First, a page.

The widowed Deborah with three boys and a girl to support started her successful school, known for its French curriculum, lessons in art and music and public musicales that entertained Philadelphia society in the evenings. During the War of 1812 the three Grelaud sons, Titon, John and Arthur sailed with naval officer Stephen Girard from Valparaiso to Canton. Her daughter Aurora taught with her. Both women lived into their late eighties, so the school had a long infuence.
Later students included Varina Howell Davis and Mary Boykin Miller Chesnut.
Betty Ring, the authority on embroidered samplers, identified various sampler styles, using details such as eagles in Philadelphia samplers to link samplers visually to schools and teachers in England and the United States. She found none attributable to Madame Grelaud's. Ring's collection was sold at a Sotheby's auction earlier this year.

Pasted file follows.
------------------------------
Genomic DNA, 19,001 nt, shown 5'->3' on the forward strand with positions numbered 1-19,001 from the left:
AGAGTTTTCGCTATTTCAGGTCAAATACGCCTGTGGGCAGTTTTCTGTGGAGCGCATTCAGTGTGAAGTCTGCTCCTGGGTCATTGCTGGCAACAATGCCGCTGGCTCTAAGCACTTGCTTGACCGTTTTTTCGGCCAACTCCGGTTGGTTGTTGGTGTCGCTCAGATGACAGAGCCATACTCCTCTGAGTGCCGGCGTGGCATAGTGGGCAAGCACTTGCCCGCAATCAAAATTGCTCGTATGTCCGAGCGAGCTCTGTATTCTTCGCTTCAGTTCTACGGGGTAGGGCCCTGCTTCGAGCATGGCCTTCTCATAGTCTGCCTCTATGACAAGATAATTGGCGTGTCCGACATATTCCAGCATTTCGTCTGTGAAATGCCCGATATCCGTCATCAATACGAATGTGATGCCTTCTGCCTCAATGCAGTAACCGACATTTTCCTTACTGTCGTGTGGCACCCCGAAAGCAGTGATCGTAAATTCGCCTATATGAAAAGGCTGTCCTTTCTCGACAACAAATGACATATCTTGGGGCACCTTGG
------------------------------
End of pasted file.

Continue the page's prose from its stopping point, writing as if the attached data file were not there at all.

The eagle samplers date from 1820-1840.
And read Ring's research here:
Click on the three files of her work American Embroidery and 2 volumes of Girlhood Embroidery, a great online resource.
We can use a parallel logic to connect quilts from the early 19th century and wonder where these two quiltmakers got the pattern for their swag borders.
These two medallion quilts dated right after the War of 1812 have a lot more in common than their swag borders with triple leaf details. Both are unusual for the time in their reliance on conventional applique of small-scale calico prints rather than on Broderie Perse or cut-out chintz applique.
Maria Monroe stitched a sampler in 1814. You can buy a kit for the copy above here: